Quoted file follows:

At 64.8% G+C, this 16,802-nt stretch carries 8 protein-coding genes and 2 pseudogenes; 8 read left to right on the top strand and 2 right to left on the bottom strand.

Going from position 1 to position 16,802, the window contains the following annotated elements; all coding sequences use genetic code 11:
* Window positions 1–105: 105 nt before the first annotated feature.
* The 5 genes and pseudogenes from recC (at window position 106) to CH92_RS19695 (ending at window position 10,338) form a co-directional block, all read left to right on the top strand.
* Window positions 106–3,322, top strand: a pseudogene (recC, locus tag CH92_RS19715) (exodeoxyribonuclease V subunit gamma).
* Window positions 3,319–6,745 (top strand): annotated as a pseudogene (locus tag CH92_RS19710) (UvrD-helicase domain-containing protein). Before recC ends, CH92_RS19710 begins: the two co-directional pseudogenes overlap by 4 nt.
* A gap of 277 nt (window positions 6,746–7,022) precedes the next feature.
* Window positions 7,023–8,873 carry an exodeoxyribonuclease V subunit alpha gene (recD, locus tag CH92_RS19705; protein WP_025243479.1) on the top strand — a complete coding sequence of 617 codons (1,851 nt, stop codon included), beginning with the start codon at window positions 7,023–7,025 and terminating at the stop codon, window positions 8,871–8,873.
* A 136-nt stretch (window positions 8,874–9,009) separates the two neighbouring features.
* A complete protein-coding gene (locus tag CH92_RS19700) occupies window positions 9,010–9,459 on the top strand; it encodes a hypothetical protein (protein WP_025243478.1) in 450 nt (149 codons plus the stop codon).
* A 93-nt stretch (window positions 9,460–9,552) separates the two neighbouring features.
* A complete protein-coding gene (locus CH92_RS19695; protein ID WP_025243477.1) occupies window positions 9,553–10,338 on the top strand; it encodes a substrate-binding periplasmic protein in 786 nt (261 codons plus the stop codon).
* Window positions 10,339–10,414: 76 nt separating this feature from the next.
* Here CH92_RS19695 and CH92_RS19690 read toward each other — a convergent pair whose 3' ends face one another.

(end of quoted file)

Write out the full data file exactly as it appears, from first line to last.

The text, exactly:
At 64.8% G+C, this 16,802-nt stretch carries 8 protein-coding genes and 2 pseudogenes; 8 read left to right on the top strand and 2 right to left on the bottom strand.

Going from position 1 to position 16,802, the window contains the following annotated elements; all coding sequences use genetic code 11:
* Window positions 1–105: 105 nt before the first annotated feature.
* The 5 genes and pseudogenes from recC (at window position 106) to CH92_RS19695 (ending at window position 10,338) form a co-directional block, all read left to right on the top strand.
* Window positions 106–3,322, top strand: a pseudogene (recC, locus tag CH92_RS19715) (exodeoxyribonuclease V subunit gamma).
* Window positions 3,319–6,745 (top strand): annotated as a pseudogene (locus tag CH92_RS19710) (UvrD-helicase domain-containing protein). Before recC ends, CH92_RS19710 begins: the two co-directional pseudogenes overlap by 4 nt.
* A gap of 277 nt (window positions 6,746–7,022) precedes the next feature.
* Window positions 7,023–8,873 carry an exodeoxyribonuclease V subunit alpha gene (recD, locus tag CH92_RS19705; protein WP_025243479.1) on the top strand — a complete coding sequence of 617 codons (1,851 nt, stop codon included), beginning with the start codon at window positions 7,023–7,025 and terminating at the stop codon, window positions 8,871–8,873.
* A 136-nt stretch (window positions 8,874–9,009) separates the two neighbouring features.
* A complete protein-coding gene (locus tag CH92_RS19700) occupies window positions 9,010–9,459 on the top strand; it encodes a hypothetical protein (protein WP_025243478.1) in 450 nt (149 codons plus the stop codon).
* A 93-nt stretch (window positions 9,460–9,552) separates the two neighbouring features.
* A complete protein-coding gene (locus CH92_RS19695; protein ID WP_025243477.1) occupies window positions 9,553–10,338 on the top strand; it encodes a substrate-binding periplasmic protein in 786 nt (261 codons plus the stop codon).
* Window positions 10,339–10,414: 76 nt separating this feature from the next.
* Here CH92_RS19695 and CH92_RS19690 read toward each other — a convergent pair whose 3' ends face one another.